Otey v. Alabama, State of, The et al

Filing 27

MEMORANDUM OPINION. Signed by Judge R David Proctor on 4/20/2017. (AVC)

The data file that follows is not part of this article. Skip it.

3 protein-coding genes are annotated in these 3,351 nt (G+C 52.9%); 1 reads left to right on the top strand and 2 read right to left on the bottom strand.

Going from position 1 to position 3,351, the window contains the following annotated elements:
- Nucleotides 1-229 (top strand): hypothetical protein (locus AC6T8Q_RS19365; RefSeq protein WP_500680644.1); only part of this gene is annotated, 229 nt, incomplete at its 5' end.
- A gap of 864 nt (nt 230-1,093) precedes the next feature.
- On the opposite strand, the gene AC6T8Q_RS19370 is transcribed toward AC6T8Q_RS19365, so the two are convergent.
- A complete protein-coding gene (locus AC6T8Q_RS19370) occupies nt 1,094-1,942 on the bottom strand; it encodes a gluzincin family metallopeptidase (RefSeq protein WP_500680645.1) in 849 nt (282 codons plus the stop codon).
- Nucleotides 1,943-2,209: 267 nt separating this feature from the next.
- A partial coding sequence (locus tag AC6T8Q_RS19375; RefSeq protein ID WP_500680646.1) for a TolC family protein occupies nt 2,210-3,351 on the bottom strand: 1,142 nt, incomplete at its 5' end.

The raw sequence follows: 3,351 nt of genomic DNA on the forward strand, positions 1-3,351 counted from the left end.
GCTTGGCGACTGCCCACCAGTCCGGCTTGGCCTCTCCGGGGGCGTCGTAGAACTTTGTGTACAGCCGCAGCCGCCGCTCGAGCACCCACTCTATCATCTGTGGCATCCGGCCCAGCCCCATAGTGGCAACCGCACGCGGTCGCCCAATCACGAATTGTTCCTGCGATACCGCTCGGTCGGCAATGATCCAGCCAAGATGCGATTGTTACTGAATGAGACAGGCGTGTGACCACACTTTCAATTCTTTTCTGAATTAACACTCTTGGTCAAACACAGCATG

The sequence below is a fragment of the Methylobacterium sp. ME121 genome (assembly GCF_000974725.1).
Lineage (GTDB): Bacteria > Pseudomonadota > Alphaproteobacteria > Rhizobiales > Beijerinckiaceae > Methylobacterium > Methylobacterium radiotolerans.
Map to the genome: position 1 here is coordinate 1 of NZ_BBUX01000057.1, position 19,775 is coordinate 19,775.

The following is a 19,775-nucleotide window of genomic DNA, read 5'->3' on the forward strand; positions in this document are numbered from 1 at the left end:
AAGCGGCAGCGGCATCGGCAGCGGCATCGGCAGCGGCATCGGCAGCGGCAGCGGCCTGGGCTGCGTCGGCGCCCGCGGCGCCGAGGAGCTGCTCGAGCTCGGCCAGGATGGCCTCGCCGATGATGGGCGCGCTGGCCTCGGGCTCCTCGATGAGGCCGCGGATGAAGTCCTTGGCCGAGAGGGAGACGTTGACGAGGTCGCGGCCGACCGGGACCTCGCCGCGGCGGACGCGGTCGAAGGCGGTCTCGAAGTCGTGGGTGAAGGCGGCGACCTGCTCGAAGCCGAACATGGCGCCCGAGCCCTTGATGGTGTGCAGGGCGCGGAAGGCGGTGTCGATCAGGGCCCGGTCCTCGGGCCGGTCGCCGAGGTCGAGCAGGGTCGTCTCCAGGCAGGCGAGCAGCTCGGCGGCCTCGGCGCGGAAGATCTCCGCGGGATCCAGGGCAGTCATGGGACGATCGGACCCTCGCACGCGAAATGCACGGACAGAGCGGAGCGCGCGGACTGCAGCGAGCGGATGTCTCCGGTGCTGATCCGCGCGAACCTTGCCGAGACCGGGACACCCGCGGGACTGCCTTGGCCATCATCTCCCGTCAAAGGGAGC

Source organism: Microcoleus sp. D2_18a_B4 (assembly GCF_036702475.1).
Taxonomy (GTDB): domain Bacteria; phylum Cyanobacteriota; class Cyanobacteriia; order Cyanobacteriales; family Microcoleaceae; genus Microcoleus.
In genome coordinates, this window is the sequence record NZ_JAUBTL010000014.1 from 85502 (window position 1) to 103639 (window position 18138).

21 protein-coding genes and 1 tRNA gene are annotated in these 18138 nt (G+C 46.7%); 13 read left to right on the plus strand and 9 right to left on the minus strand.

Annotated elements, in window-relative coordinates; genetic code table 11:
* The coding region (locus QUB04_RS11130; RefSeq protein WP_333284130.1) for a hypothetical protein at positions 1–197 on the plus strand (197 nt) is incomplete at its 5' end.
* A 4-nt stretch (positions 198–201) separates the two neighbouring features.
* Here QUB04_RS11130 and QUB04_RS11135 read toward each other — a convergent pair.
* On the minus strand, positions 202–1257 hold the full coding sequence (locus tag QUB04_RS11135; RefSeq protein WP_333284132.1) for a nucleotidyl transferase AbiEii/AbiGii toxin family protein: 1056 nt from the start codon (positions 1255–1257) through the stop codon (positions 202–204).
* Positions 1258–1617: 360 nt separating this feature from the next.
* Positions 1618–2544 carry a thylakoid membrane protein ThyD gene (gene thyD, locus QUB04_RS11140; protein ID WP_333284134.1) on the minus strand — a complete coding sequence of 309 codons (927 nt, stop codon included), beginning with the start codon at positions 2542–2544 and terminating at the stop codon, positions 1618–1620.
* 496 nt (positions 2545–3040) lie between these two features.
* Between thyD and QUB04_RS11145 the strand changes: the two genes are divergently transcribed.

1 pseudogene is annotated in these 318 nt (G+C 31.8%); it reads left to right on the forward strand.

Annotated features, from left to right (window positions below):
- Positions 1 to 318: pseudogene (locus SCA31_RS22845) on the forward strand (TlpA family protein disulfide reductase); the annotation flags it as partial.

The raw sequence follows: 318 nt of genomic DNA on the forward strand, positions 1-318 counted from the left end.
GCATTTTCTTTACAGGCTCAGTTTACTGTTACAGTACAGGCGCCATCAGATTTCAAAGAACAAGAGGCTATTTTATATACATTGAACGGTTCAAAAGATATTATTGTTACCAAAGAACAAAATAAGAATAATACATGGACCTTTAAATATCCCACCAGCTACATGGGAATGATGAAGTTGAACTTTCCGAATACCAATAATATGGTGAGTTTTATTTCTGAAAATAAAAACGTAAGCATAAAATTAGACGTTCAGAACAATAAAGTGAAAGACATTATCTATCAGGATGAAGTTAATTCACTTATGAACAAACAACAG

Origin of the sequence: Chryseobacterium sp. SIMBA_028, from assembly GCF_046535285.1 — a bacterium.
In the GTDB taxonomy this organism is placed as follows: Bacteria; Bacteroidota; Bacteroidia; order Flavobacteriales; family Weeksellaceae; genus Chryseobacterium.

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FILED 2017 Apr-10 PM 01:35 U.S. DISTRICT COURT N.D. OF ALABAMA UNITED STATES DISTRICT COURT FOR THE NORTHERN DISTRICT OF ALABAMA SOUTHERN DIVISION RANDALL BENJAMIN OTEY, Plaintiff, v. DIRECTOR OF ALABAMA LAW ENFORCEMENT AGENCY, et al., Defendants. } } } } } } } } } } Case No.: 2:16-cv-01540-RDP-SGC MEMORANDUM OPINION On March 23, 2017, the Magistrate Judge’s Report and Recommendation was entered and Plaintiff was allowed therein fourteen (14) days in which to file objections to the recommendations made by the Magistrate Judge. (Doc. # 22). On March 31, 2017, Plaintiff filed a Motion to Amend the Complaint. (Doc. # 24). The court has liberally construed some of Plaintiff’s allegations in his motion to amend the complaint as objections to the Report and Recommendation. On April 4, 2017 and April 7, 2017, Plaintiff filed objections to the Magistrate Judge’s Report and Recommendation. (Docs. # 25, 26). After careful review, and for the reasons explained below, the Magistrate Judge’s Report and Recommendation is due to be affirmed and adopted, Plaintiff’s motion to amend is due to be denied, and this action is due to be dismissed without prejudice. I. Standard of Review When reviewing a Magistrate Judge’s Report and Recommendation, the court reviews the portions to which an objection has been raised de novo. Tauber v. Barnhart, 438 F. Supp. 2d 1366, 1373 (N.D. Ga. 2006). The court reviews those portions that are not specifically objected to under the “clearly erroneous” standard. See Liberty Am. Ins. Grp., Inc. v. WestPoint Underwriters, L.L.C., 199 F. Supp. 2d 1271, 1276 (M.D. Fla. 2001). Although the court has direction to grant or deny a motion to amend, it must freely grant a plaintiff leave to amend the complaint when justice so requires. Bryant v. Dupree, 252 F.3d 1161, 1163 (11th Cir. 2001) (quoting Thomas v. Town of Davie, 847 F.2d 771, 773 (11th Cir. 1988)). Generally, a court should grant a plaintiff one opportunity to amend his or her complaint before it dismisses an action with prejudice. Id. The court does not need to grant leave to amend the complaint, though, when a plaintiff has failed to cure prior deficiencies or when an amendment would be futile. Id. II. Analysis of Plaintiff’s Objections to the Report and Recommendation A de novo review of the Report and Recommendation and the record, and a review of Plaintiff’s objections to the Magistrate Judge’s thorough analysis of the claims in this action reveal no ground for departing from the Magistrate Judge’s conclusion that all of Plaintiff’s claims are due to be dismissed. A. The Magistrate Judge Committed No Error in Concluding that Sex Offenders do Not Constitute a Suspect Class In his objections to the Report and Recommendation, Plaintiff argues that sex offenders are a suspect class because the Alabama Sex Offender Registration and Community Notification Act (“ASORCNA”) imposes additional burdens on that class. (See Doc. # 25 at 2). He also contends that ASORCNA classifies sex offenders as individuals with an “incurable disorder.” (Doc. # 26 at 2). However, the Magistrate Judge correctly asserted that sex offenders are not generally considered a suspect class under Eleventh Circuit law. (Doc. # 22 at 9-10) (citing Doe v. Moore, 410 F.3d 1337, 1346 (11th Cir. 2005)). Thus, this objection provides no basis for 2 overruling the Magistrate Judge’s recommendation that Plaintiff’s equal protection claim is due to be dismissed. B. The Magistrate Judge Did Not Err by Relying on the Alabama Legislature’s Legislative Findings as Rational Bases for ASORCNA In his objections to the Report and Recommendation, Plaintiff argues that the court should not rely on the recidivism rate of sex offenders as a rational basis for ASORCNA because many judicial opinions have used a 1997 report from the U.S. Department of Justice as evidence that sex offenders re-offend at a higher rate than other criminals. (See Doc. # 25 at 2). Plaintiff contends that the Alabama Legislature should be required to produce updated recidivism statistics to support ASORCNA. (Id.). When enacting ASORCNA, the Alabama Legislature found that “[r]egistration and notification laws are a vital concern as the number of sex offenders continues to rise. The increasing numbers coupled with the danger of recidivism place society at risk.” Ala. Code § 1520A-2(1). The Alabama Legislature did not cite a specific source for its finding that sex offenders present a danger of recidivism. Nevertheless, the Supreme Court observed in 2003 that “[t]he risk of recidivism posed by sex offenders is ‘frightening and high.’” Smith v. Doe, 538 U.S. 84, 103 (2003) (quoting McKune v. Lile, 536 U.S. 24, 34 (2002)). The Court relied on two 1997 reports from the U.S. Department of Justice to support this recidivism assessment. Id. The Court determined that a state could reasonably conclude that sex offenders present a “substantial risk of recidivism” because such a conclusion is consistent with prior studies of the recidivism rate for sex offenders. See id. When denying a similar equal protection claim to that presented in this action, the Eleventh Circuit held that the Alabama Legislature articulated “several reasonable bases for enacting [ASORCNA].” Windwalker v. Governor of Ala., 579 F. App’x 769, 774 (11th Cir. 2014). 3 Plaintiff’s objection presents insufficient grounds to overrule the Magistrate Judge’s recommendation that the court dismiss the equal protection claim. Plaintiff provides no evidence to contest the Legislature’s finding that sex offenders present a danger of recidivism. (See generally Doc. # 25). Additionally, the Alabama Legislature provided several reasons other than recidivism for enacting ASORCNA, including increasing public awareness of sex offenders, maintaining contact between sex offenders and law enforcement, ensuring that juvenile sex offenders receive treatment, protecting the public from criminals who might use physical violence, and protecting vulnerable populations from harm. See generally Ala. Code § 15-20A2. Plaintiff has not raised any challenge to relying on these other articulated reasons as rational bases for ASORCNA. Accordingly, the court finds no ground for disagreeing with the Eleventh Circuit’s holding that the Alabama Legislature articulated several rational bases for enacting ASORCNA. Windwalker, 579 F. App’x at 774. The Magistrate Judge’s recommendation to dismiss Plaintiff’s equal protection claim is due to be affirmed.1 C. Plaintiff’s Substantive Due Process Claim is Foreclosed by Precedent In his motion to amend, Plaintiff argues that ASORCNA violates his constitutionallyprotected liberty interests because of (1) arbitrary enforcement, (2) arbitrary restraints on freedom, and (3) ASORCNA’s lifetime reporting requirements and fee provisions. (Doc. # 24 at 7). He claims that the statute violates “a fundamental right to be free from oppresive (sic) statues (sic).” (Id. at 6). 1 Plaintiff contends in his objections that ASORCNA discriminates against men on the basis of sex because prostitution is not classified as a sex offense. (See Doc. # 26 at 3). The court agrees with the Magistrate Judge that Plaintiff’s arguments about the scope of sex offenses in ASORCNA provide no plausible allegations that the Alabama Legislature intended to discriminate against men in passing ASORCNA, a facially gender-neutral law. (Doc. # 22 at 10-11). Cf. L.A. v. Hoffman, 144 F. Supp. 3d 649, 672-73 (D.N.J. 2015) (dismissing an equal protection challenge to a sex offender registry statute on the ground that plaintiffs failed to present plausible allegations that the state intended to discriminate against in-state sex offenders). 4 In analyzing whether Florida’s sex offender registration statute violated substantive due process, the Eleventh Circuit concluded that the statute did not infringe on a fundamental right. Doe, 410 F.3d at 1345. Because the registration statute was rationally related to a governmental interest in protecting citizens from criminal activity, the Eleventh Circuit held that it did not violate the plaintiff’s substantive due process rights.2 Id. at 1345-46. Plaintiff’s substantive due process claim is foreclosed by the Eleventh Circuit’s opinion in Doe, and the Magistrate Judge properly recommended that this claim is due to be dismissed. D. Plaintiff’s Ex Post Facto Claim is Foreclosed by Precedent In the Report and Recommendation, the Magistrate Judge considered whether Plaintiff could present a viable ex post facto challenge to ASORCNA. (See Doc. # 22 at 15-18). The Magistrate Judge concluded that any ex post facto challenge to ASORCNA in Plaintiff’s Amended Complaint (Doc. # 18) fails and noted that the Eleventh Circuit denied a similar claim in Windwalker. (Id. at 17-18). Plaintiff objects to several portions of the Magistrate Judge’s analysis of his ex post facto challenge. According to Plaintiff, ASORCNA is a punitive statute in intent and effect because it (1) provides for lifetime “probation,” (2) obligates a listed offender to report in person to a government official, (3) obligates an offender to pay fees, (4) requires an offender to notify the government of address changes, (5) subjects an offender to unannounced visits, and (6) limits where a registered individual can live and work. (Doc. # 24 at 4). He claims that ASORCNA is intended to inflict public humiliation, which is a historical means of punishment. (Id. at 5). He contends that ASORCNA is punitive because several of its provisions are more restrictive than 2 In a later, unpublished opinion, the Eleventh Circuit held that ASORCNA did not violate a plaintiff’s alleged fundamental rights to privacy, housing, employment, free travel and movement, freedom from interference in religious practices, and freedom from threats and harassment. Windwalker, 579 F. App’x at 773-74. 5 Alabama’s conditions of probation. (Id. at 6). These objections are reiterated in Plaintiff’s objections to the Report and Recommendation. (See Doc. # 26 at 4-9). The court finds no error in the Magistrate Judge’s analysis of Plaintiff’s ex post facto claim. As the Magistrate Judge stated, the Alabama Legislature did not enact ASORCNA for a punitive purpose; rather, it enacted ASORCNA to protect the public and promote child safety. (Doc. # 22 at 16) (citing Ala. Code § 15-20A-2(5) and Smith, 538 U.S. at 93). And, the statute is not so punitive that it negates the Alabama’s Legislature’s intent to enact a non-punitive statute. (Id. at 17-18) (citing Windwalker, 579 F. App’x at 772). Importantly, ASORCNA is rationally related to the non-punitive purpose of promoting public safety. Windwalker, 579 F. App’x at 772. In his motion to amend and his objections to the Report and Recommendation, Plaintiff analogizes portions of ASORCNA to traditional punishments of probation, fines, and public shaming. (See Docs. # 24 at 4-5; 26 at 5, 7). One of the primary factors for determining whether a regulatory provision is so punitive that it negates the state’s intent to enact a civil statute is whether it uses means that have been considered punitive in our nation’s history. Smith, 538 U.S. at 97. In a recent comprehensive opinion analyzing ASORCNA, the Middle District of Alabama concluded that ASORCNA’s regulatory regime does not resemble traditional punishments of public shaming, probation, or fines. McGuire v. Strange, 83 F. Supp. 3d 1231, 1253-57 (M.D. Ala. 2015). The regulatory regime in ASORCNA does not resemble public shaming because it disseminates accurate and public information about an offender’s criminal record and does not create direct confrontations between the offender and the public. Id. at 1254. ASORCNA’s regulatory regime does not resemble probation because it does not involve direct 6 supervision by a government official,3 any violations of ASORCNA are punished through separate criminal prosecutions from the original offense, and a registrant receives a new criminal trial before being punished for violating ASORCNA. Id. at 1255-56. Finally, the $10 quarterly registration fee in ASORCNA is not similar to a fine because it is assessed to “offset the costs of the regulatory scheme.” Id. at 1256-57. The court concurs with the McGuire opinion’s analysis of this issue and concludes that the registration scheme is not comparable to historical punishments. Cf. Smith, 538 U.S. at 97 (acknowledging an appellate court’s determination that sex offender registry statutes are not traditional means of punishment because they are relatively recent legal innovations). Overall, “the court finds that [Plaintiff] has not shown by the clearest proof that ASORCNA’s scheme as a whole is so punitive either in purpose or effect as to negate the Legislature’s stated nonpunitive intent.”4 McGuire, 83 F. Supp. 3d at 1269 (finding, after a trial on the merits of a similar ex post facto claim, that almost all provisions in ASORCNA are not punitive). The Magistrate Judge’s recommendation that the court dismiss any ex post facto claim in Plaintiff’s amended complaint is due to be accepted. 3 In his objections to the Report and Recommendation, Plaintiff claims for the first time that an officer was assigned to him after he registered under ASORCNA. (Doc. # 26 at 7). He does not allege, however, that the officer possessed discretionary authority over his activities or that the officer monitored him as a probation officer would have. Indeed, Plaintiff’s complaint states that the officer questioned him because the Madison County Sheriff’s Office believed that Plaintiff had provided a false address. (Doc. # 18 at 6). In any event, Plaintiff points to no provision of ASORCNA that requires law enforcement officers to be assigned to registered sex offenders. 4 The court recognizes that McGuire invalidated two provisions of ASORCNA as violations of the ex post facto clause, to the extent those provisions applied to individuals convicted of sex offenses before 2011. 83 F. Supp. 3d at 1269-70. The invalidated provisions were: (1) a requirement that a homeless registrant living within a municipality complete two in-person weekly registrations with a county sheriff’s office and a municipality’s police office, and (2) a requirement that a registrant living within a municipality complete two travel permit applications with a county sheriff’s office and a municipality’s police office before travelling out of the jurisdiction for more than three days. See id. Throughout this action, Plaintiff has sought to challenge the constitutionality of the entire ASORCNA registration scheme and has not limited his claims to the specific provisions invalidated in McGuire. 7 E. Plaintiff’s Double Jeopardy Claim is Due to be Dismissed In his objections, Plaintiff reiterates that ASORCNA violated his double jeopardy rights. (Doc. # 26 at 6). Nevertheless, he acknowledges that a state court imposed criminal punishments on him for violating ASORCNA after separate criminal proceedings. (Id.). Cf. Parker v. King, 2008 WL 901087, at *19 (M.D. Ala. Mar. 31, 2008) (determining that Alabama’s prior sex offender registry statute did not “implicate double jeopardy” because a sex offender received “a separate prosecution for violation of the Act’s registration provisions”). And, as discussed above, ASORCNA’s registration scheme did not impose criminal punishment on Plaintiff for his pre-2011 sexual abuse conviction. Accordingly, the court concurs with the Magistrate Judge’s recommendation to dismiss this claim. III. Analysis of Plaintiff’s Motion to Amend the Complaint Plaintiff has requested leave to amend his complaint to include a claim challenging the constitutionality of ASORCNA. (Doc. # 24 at 3-7). Plaintiff’s proposed claim is a mélange of substantive due process and ex post facto challenges to ASORCNA. (See id.). Plaintiff’s request for leave to amend the complaint is due to be denied as futile because he has not cured the deficiencies the Report and Recommendation identified in the amended complaint. Cf. Bryant, 252 F.3d at 1163. For the reasons explained above, Plaintiff’s proposed claim fails to allege a plausible substantive due process claim or a plausible ex post facto claim. Such constitutional challenges to ASORCNA have been considered and rejected by the Eleventh Circuit. See Windwalker, 579 F. App’x at 771-74. Plaintiff’s motion to amend does not present one of the two ex post facto claims for which the Middle District of Alabama granted relief in McGuire. Cf. 83 F. Supp. 3d at 1269-70 (determining that two provisions of ASORCNA were punitive in nature to the extent that they imposed duplicative requirements on registrants). 8 Finally, the court has already granted Plaintiff one opportunity to amend his complaint. (Doc. # 16 at 2). Accordingly, the court finds that any amendment to Plaintiff’s complaint would be futile, and his motion to amend is therefore due to be denied. IV. Conclusion After careful consideration of the record in this case, the Magistrate Judge’s Report and Recommendation (Doc. # 22), and Petitioner’s objections thereto (Docs. # 24-26), the Magistrate Judge’s Report and Recommendation is due to be adopted. The Magistrate Judge’s recommendation that this action be dismissed without prejudice for failing to state a claim upon which relief can be granted is due to be accepted. Finally, Plaintiff’s motion to amend the complaint (Doc. # 24) is due to be denied. A separate order in accordance with the Memorandum Opinion will be entered. DONE and ORDERED this April 10, 2017. _________________________________ R. DAVID PROCTOR UNITED STATES DISTRICT JUDGE 9